Fear-Mongering

FOR DOWNLOAD MORE GALLERY Kent Hanlin, an investigator with the Nebraska State Patrol, is passionate about his calling, which is apparently to put all the state's children in jail. He's going all over Nebraska speaking to school children with lines like these:
“We have girls who take topless pictures of themselves and e-mail it to their boyfriends, thinking it will help keep him (in the relationship),” he said.

“Boys do nasty things with video and send it to their girlfriends,” he said. “They may change (the images) to include a sex act.”

“I have seen where they hold the cell phone over the stall and shoot photos,” he said. “Yeah, they think it’s funny. But a picture like that could make you a registered sex offender.”

“People take pictures for yearbooks, then digitize them where it becomes a porn case and hate crime,” he said. “Another case was described (by the predator) as a ‘potential’ — one where the girl was in a cheerleading outfit and eating a lolly. The picture was later digitally enhanced.”

“If you have pictures of people partying, you love it as a cop. Why not give it over as evidence to arrest you?” he said. “And I can go to a chat room as an invisible visitor. I have a lot of tricks to follow the information.”

“This thing is all around. It’s in your back yard,” Hanlin said. “The predators go where you are at. They are at the malls and swimming pools. They can sit in a city park or in the yard by the daycare and start taking pictures, and you can’t stop them."

“These online predators say, ‘Trust me, I know what I’m doing.’ They are good, and they are fast,” he said. “By the end of the conversation, they know a girl’s chest size. More boys don’t tell if they are victims. Boys think they are macho and quiet.”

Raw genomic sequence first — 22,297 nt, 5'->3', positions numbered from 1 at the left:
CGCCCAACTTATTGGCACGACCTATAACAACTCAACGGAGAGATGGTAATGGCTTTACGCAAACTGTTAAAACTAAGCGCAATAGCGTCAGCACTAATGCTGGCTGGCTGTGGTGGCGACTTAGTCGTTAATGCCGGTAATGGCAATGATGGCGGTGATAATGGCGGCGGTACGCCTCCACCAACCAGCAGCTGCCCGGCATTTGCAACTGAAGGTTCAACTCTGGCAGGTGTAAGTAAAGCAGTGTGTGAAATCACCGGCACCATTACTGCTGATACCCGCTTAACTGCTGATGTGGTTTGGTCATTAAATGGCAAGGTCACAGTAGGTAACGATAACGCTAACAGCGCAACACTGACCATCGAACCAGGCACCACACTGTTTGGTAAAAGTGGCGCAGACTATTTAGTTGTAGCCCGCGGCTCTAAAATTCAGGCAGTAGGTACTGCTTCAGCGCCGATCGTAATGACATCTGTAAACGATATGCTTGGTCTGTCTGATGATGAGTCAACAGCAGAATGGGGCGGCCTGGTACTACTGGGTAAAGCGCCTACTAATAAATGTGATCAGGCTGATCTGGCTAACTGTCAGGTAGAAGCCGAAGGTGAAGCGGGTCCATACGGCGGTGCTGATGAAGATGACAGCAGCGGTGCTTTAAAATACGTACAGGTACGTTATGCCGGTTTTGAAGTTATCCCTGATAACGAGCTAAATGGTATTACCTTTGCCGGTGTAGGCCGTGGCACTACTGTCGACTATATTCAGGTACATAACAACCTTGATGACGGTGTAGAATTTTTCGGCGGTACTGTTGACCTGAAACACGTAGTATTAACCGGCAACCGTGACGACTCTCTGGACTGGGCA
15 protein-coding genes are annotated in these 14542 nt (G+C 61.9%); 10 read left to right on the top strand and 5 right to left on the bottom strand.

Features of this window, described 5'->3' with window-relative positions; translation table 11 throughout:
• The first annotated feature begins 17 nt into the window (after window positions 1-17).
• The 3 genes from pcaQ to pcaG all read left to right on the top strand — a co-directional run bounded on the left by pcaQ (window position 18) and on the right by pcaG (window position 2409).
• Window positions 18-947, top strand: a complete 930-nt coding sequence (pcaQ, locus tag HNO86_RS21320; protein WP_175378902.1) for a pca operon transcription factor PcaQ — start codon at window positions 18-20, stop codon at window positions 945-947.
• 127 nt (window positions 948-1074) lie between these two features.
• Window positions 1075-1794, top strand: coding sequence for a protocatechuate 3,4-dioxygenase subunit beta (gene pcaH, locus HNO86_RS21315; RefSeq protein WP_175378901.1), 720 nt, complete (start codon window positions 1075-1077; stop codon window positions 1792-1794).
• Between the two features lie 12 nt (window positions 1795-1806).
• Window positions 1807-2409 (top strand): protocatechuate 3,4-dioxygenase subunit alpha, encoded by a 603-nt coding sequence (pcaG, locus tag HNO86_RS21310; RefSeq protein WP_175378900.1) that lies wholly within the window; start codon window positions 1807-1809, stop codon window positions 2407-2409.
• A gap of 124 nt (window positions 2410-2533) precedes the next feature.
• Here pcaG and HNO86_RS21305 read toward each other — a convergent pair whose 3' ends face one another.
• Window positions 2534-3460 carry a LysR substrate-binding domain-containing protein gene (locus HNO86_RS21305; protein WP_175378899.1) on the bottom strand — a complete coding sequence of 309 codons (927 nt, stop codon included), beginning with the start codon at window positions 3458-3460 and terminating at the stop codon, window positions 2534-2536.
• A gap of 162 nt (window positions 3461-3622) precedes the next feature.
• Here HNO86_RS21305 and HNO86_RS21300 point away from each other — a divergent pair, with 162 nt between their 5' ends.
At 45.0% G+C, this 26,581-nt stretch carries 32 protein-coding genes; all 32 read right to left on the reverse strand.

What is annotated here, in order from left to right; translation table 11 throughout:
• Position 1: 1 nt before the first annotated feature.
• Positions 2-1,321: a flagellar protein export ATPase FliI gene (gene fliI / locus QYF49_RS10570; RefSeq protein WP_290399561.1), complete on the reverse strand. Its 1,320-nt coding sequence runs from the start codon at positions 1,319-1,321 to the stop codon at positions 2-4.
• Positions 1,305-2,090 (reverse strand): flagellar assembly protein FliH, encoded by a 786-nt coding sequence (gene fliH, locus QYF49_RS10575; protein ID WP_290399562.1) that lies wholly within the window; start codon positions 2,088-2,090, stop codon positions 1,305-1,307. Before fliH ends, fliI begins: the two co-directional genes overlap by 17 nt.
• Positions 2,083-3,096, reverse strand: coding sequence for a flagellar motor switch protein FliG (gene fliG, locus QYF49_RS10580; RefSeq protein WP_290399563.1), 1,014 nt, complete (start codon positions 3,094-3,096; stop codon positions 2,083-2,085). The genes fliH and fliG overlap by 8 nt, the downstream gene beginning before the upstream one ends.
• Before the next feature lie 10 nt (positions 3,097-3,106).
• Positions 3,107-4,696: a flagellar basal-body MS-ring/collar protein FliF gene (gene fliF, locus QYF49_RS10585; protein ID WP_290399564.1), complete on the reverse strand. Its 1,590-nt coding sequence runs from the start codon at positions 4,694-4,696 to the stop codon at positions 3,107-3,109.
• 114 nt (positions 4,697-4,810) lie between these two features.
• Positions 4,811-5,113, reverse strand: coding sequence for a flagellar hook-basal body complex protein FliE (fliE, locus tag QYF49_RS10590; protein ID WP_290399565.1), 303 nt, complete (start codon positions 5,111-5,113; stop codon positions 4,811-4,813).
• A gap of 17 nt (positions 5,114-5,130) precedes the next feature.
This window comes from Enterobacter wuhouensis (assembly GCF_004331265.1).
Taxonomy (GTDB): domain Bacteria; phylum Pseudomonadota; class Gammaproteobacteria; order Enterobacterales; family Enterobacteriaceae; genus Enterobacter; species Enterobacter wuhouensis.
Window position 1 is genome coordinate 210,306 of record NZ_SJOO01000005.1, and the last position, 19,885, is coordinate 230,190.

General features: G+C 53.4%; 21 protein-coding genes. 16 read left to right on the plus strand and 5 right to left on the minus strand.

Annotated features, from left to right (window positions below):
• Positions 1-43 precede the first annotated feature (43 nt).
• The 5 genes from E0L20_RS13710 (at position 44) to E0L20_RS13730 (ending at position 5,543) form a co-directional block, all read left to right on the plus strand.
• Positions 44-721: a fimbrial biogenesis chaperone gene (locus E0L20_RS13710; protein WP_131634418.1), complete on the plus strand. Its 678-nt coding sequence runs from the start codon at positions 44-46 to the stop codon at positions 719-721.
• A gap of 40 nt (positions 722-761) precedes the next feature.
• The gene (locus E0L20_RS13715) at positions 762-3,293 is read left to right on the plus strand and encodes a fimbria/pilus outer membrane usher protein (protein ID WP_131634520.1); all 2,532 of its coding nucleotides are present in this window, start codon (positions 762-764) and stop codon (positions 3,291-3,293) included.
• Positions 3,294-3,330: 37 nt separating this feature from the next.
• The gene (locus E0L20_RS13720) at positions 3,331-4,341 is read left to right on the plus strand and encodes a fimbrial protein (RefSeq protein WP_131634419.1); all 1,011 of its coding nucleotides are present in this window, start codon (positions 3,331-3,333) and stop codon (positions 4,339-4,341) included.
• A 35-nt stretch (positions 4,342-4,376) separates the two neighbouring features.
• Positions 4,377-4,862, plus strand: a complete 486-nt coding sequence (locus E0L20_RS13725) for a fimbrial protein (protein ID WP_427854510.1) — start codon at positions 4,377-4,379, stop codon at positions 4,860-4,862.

“A stranger is someone you don’t know,” he said. “They may give you their name and photo, but they’re still a stranger. It could be a bad guy.”

“You become a statistic, and you become a victim,” he said of Internet offenses.
OK, admittedly there are some very nasty people in this world, and kids should be taught to have common sense, but with all this fear-mongering we are turning our children into paranoid recluses.
Kids who are constantly warned of stranger danger come to see the world as a very threatening, dangerous place. Every interaction puts them at risk. For some young kids, they don't even understand the distinction between "stranger" and "strange" – so they think that anything out of their ordinary experience can be a threat.
And just how dangerous is the online environment for children? Anastasia Goodstein reports for PBS:
The biggest myth that has been perpetuated by well meaning law enforcement, Internet safety advocates, and the media is that the Internet is teeming with predators who are waiting for your child to post just enough information so they can find them and abduct them. In "Totally Wired," I relied on this stat: "Out of the 800,000 kids that are reported missing each year by the Justice Department, only 150 cases involve 'stereotypical kidnappings,' in which a child is taken by a stranger, held for ransom, or killed." Now there is new data from some of the lead researchers in the field that is putting online stranger-danger in even more perspective and clarifying who is really at risk.
Take the time to read Just the Facts About Online Youth Victimization where researchers present the facts and debunk myths. A little common sense and proper parenting, folks, and stop allowing television talking heads and hysterical law enforcement investigators to ruin the lives of your children. FOR WATCH MORE VIDEO